Item description for Shattered Dreams: My Life as a Polygamist's Wife by Irene Spencer...
Overview A best-selling memoir of the author's experiences as one of ten wives to a Mormon who was formerly her brother-in-law recounts her nearly three-decade ordeal throughout which she believed she was obeying the will of God. Reprint.
Publishers Description Irene Spencer did as she felt God commanded in becoming the second wife to her brother-in-law Verlan LeBaron. When the government raided their community-the Mormon village of Short Creek, Arizona-seeking to enforce the penalties for practicing polygamy, Irene and her family fled to Verlan's family ranch in Mexico. Here they lived in squalor and desolate conditions with Verlan's six brothers, one sister, and numerous wives and children. This appalling and astonishing tale has captured the attention of readers around the world. Irene's inspirational story reveals how far religion can be stretched and abused and how one woman and her children found their way out, into truth and redemption.
Promise Angels is dedicated to bringing you great books at great prices. Whether you read for entertainment, to learn, or for literacy - you will find what you want at promiseangels.com!
Studio: Center Street
Est. Packaging Dimensions: Length: 7.9" Width: 5.2" Height: 1.1" Weight: 0.79 lbs.
Release Date Sep 2, 2008
Publisher Center Street
ISBN 1599951584 ISBN13 9781599951584
Availability 0 units.
More About Irene Spencer
Irene Spencer currently lives in Anchorage Alaska, with her husband Hector Spencer. During the 28 years of her first marriage to a polygamous husband, Irene gave birth to 13 children (all single births). She also adopted a newborn daughter, who became her ninth child. Irene has 121 grandchildren. She has 49 great-grandchildren. Among her many talents, she is an accomplished seamstress who sews for family and friends, she's a great cook and bakes pastries and homemade bread, she speaks Spanish and English fluently and has traveled to 23 foreign countries and 23 states.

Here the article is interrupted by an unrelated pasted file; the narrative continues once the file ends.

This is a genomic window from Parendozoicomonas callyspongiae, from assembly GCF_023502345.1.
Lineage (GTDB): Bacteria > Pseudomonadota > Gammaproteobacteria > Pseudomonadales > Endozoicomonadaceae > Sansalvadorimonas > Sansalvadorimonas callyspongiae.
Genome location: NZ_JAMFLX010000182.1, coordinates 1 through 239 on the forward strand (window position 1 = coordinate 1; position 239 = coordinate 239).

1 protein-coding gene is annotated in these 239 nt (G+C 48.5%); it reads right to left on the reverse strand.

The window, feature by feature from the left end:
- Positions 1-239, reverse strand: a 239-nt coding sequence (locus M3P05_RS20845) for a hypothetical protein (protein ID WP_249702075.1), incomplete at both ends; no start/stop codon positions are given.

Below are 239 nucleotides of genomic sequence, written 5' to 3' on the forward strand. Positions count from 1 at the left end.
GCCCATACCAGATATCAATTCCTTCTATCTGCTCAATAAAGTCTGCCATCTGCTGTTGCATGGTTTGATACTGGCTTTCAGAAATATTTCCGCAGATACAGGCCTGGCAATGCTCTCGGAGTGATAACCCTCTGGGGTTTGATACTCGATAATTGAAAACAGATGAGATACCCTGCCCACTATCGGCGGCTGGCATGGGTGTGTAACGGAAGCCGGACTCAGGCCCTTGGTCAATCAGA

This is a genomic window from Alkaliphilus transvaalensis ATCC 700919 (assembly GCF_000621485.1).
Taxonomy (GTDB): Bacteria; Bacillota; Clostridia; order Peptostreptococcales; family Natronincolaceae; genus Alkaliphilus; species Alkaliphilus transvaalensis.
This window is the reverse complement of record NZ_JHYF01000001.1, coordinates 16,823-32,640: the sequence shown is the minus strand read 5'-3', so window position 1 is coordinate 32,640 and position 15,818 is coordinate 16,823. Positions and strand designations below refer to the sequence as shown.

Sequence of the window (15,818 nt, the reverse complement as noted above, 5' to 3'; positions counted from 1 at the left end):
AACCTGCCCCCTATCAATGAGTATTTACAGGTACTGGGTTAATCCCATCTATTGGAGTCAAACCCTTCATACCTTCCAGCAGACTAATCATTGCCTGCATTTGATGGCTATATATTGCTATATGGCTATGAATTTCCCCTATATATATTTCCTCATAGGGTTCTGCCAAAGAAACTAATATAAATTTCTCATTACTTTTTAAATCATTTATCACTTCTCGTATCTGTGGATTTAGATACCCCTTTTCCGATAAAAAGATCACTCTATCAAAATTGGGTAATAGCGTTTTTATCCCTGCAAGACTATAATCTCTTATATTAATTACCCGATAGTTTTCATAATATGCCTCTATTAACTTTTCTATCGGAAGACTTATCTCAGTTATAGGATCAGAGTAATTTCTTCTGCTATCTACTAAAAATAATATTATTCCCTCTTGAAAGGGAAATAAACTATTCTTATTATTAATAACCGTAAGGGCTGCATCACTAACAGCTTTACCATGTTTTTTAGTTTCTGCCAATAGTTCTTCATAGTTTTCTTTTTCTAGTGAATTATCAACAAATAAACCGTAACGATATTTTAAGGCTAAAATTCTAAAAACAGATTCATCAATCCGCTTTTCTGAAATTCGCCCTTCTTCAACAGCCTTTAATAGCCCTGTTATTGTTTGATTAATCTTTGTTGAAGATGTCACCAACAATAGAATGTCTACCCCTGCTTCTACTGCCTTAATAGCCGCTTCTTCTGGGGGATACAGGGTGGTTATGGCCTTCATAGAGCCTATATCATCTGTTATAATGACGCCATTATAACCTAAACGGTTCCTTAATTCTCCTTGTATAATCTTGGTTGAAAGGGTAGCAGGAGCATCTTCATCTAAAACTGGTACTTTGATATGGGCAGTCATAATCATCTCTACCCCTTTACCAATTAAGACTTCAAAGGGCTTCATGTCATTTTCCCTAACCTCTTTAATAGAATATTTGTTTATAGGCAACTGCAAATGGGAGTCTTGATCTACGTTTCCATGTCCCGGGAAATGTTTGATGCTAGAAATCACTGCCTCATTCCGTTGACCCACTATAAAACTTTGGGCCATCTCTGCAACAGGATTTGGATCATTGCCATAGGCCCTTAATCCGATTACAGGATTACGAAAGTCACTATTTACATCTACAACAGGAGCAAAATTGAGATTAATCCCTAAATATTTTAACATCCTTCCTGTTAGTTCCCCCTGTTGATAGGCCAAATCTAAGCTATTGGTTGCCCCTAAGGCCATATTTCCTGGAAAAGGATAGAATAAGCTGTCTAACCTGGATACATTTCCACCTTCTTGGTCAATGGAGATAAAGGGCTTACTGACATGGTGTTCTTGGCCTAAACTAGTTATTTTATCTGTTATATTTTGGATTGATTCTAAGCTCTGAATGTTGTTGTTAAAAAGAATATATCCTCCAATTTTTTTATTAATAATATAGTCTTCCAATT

Reviews - What do customers think about Shattered Dreams?
Unusual, honest Jun 6, 2008
This is the 3rd book on polygamy I have purchased and read since the recent news about pologamy. This book in my opinion is equal to "My Favorite Wife" and much better reading than "Escape".
The author of this book, Irene Spencer is an unusual woman and tells her story with honesty, not attempting to blame everyone else for her lot in life. Very interesting reading, especially in the light of the recent news.
The Story She Needs to Tell Jun 3, 2008
The sad, sad life of a woman trapped in a polygamous marriage. Trapped because she is afraid to experience change even if it can only be for the better and trapped because if it were a monogamous marriage she would be able to love the weak man she married.
Reading the book, you know her life could only improve if Irene were to leave her life of poverty, of constant hunger and lack of clothing all in a small shack of a home shared with all the other wives.
Yet it is amazing how this religion has hold of Irene to such an extent that it takes years and years of hunger, filth, and jealousy to finally break free.
It is a good lesson about women and how women can put up with so much misery out of fear of the unknown. It is why the seclusion and brainwashing are so effective. It is a sad story of a woman who could have been so much and instead was crushed by the cult.
While reading the book I was struck by how much Irene seemed to want the reader to believe she was feisty and strong yet in the telling of the story lies the truth; Irene was scared, she wanted desperately to be loved, and the thought of leaving all that nothing for something was ominous to her.
The writing is not exceptional, in fact it is sometimes poor, but that is not the most important thing about this book and so it is easy to forgive for the story she needs to tell.
What is wrong with these people? Jun 3, 2008
I don't mean to be that harsh. I've made many mistakes in life and will continue to do so. OK. The book is certainly worth reading as one more testament to what life is like as a polygamist--for wives, kids, and some husbands. A person should read some of these, there have been several published in the last couple of years or so. Events in Texas with the FLDS make them even more timely.